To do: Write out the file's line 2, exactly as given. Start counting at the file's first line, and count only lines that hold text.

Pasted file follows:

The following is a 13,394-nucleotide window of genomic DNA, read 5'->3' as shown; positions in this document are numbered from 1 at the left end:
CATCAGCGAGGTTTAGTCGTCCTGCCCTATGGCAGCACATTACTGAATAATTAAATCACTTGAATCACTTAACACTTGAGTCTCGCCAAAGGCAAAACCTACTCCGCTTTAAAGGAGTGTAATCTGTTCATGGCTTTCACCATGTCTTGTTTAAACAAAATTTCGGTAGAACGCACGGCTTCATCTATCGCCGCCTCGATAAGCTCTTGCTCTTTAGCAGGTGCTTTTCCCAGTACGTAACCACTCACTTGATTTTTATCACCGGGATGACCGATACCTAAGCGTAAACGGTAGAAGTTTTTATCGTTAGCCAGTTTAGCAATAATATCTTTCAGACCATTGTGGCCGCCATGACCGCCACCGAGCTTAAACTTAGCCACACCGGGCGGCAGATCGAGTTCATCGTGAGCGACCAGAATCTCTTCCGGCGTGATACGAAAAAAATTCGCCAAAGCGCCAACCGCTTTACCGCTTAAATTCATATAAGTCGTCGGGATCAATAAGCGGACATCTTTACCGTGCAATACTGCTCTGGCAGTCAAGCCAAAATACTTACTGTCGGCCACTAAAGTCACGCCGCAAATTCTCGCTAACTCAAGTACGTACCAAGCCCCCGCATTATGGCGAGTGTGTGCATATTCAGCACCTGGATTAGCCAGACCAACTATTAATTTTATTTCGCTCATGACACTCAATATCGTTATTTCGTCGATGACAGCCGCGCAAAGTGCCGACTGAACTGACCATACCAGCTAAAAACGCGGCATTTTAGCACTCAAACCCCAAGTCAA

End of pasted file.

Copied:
CATCAGCGAGGTTTAGTCGTCCTGCCCTATGGCAGCACATTACTGAATAATTAAATCACTTGAATCACTTAACACTTGAGTCTCGCCAAAGGCAAAACCTACTCCGCTTTAAAGGAGTGTAATCTGTTCATGGCTTTCACCATGTCTTGTTTAAACAAAATTTCGGTAGAACGCACGGCTTCATCTATCGCCGCCTCGATAAGCTCTTGCTCTTTAGCAGGTGCTTTTCCCAGTACGTAACCACTCACTTGATTTTTATCACCGGGATGACCGATACCTAAGCGTAAACGGTAGAAGTTTTTATCGTTAGCCAGTTTAGCAATAATATCTTTCAGACCATTGTGGCCGCCATGACCGCCACCGAGCTTAAACTTAGCCACACCGGGCGGCAGATCGAGTTCATCGTGAGCGACCAGAATCTCTTCCGGCGTGATACGAAAAAAATTCGCCAAAGCGCCAACCGCTTTACCGCTTAAATTCATATAAGTCGTCGGGATCAATAAGCGGACATCTTTACCGTGCAATACTGCTCTGGCAGTCAAGCCAAAATACTTACTGTCGGCCACTAAAGTCACGCCGCAAATTCTCGCTAACTCAAGTACGTACCAAGCCCCCGCATTATGGCGAGTGTGTGCATATTCAGCACCTGGATTAGCCAGACCAACTATTAATTTTATTTCGCTCATGACACTCAATATCGTTATTTCGTCGATGACAGCCGCGCAAAGTGCCGACTGAACTGACCATACCAGCTAAAAACGCGGCATTTTAGCACTCAAACCCCAAGTCAA